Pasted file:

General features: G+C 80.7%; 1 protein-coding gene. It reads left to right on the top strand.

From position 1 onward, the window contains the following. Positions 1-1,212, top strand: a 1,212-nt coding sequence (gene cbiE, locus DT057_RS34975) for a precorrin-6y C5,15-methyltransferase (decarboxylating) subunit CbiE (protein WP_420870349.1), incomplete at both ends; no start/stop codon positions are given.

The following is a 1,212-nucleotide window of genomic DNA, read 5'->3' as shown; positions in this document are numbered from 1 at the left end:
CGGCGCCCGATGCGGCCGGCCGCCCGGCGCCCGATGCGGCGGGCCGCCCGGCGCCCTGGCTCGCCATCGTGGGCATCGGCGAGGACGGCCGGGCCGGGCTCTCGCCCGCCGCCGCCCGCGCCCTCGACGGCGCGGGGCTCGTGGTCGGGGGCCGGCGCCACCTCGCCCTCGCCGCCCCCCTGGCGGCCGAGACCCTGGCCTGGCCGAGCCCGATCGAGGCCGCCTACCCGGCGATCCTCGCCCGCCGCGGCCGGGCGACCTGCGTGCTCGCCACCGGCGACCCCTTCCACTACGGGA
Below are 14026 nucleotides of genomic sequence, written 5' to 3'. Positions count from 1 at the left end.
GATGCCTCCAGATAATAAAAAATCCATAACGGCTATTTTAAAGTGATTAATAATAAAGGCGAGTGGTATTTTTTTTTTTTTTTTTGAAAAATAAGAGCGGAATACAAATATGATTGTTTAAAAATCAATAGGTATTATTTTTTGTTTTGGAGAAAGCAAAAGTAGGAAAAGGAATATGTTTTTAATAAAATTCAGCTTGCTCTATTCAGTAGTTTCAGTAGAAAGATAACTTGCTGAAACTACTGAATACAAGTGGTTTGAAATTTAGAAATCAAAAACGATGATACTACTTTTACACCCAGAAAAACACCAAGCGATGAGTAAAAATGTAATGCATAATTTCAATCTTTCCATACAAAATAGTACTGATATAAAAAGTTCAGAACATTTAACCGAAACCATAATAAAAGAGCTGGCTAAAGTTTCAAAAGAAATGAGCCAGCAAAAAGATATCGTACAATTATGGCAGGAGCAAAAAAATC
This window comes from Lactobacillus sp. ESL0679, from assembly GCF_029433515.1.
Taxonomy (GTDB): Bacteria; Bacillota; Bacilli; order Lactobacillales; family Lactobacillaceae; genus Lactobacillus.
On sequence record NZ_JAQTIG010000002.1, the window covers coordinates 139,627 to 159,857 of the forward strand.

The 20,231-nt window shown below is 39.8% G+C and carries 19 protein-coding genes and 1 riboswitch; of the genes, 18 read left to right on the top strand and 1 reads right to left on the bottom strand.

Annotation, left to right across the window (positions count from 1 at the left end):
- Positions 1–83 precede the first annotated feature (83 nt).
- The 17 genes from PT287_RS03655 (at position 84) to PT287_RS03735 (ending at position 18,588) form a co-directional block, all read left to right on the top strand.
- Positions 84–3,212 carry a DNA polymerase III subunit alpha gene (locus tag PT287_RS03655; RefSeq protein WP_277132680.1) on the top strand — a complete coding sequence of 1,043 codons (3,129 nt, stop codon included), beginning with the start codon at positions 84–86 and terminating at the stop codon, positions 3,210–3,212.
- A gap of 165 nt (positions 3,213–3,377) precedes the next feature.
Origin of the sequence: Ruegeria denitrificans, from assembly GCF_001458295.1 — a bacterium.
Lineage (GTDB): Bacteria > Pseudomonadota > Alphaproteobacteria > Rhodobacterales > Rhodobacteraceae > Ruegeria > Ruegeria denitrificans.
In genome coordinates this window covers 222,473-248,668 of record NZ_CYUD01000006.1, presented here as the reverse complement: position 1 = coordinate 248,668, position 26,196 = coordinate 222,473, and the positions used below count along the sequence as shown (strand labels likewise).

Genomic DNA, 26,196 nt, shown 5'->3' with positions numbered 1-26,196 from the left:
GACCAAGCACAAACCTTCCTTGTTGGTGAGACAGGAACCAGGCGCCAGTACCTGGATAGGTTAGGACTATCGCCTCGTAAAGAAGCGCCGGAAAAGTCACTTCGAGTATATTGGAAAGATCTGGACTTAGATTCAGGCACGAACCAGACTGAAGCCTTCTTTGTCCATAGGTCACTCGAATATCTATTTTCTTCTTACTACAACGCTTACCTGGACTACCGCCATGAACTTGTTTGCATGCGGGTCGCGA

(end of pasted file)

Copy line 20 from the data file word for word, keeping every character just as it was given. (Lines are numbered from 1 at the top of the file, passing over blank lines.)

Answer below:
GACCAAGCACAAACCTTCCTTGTTGGTGAGACAGGAACCAGGCGCCAGTACCTGGATAGGTTAGGACTATCGCCTCGTAAAGAAGCGCCGGAAAAGTCACTTCGAGTATATTGGAAAGATCTGGACTTAGATTCAGGCACGAACCAGACTGAAGCCTTCTTTGTCCATAGGTCACTCGAATATCTATTTTCTTCTTACTACAACGCTTACCTGGACTACCGCCATGAACTTGTTTGCATGCGGGTCGCGA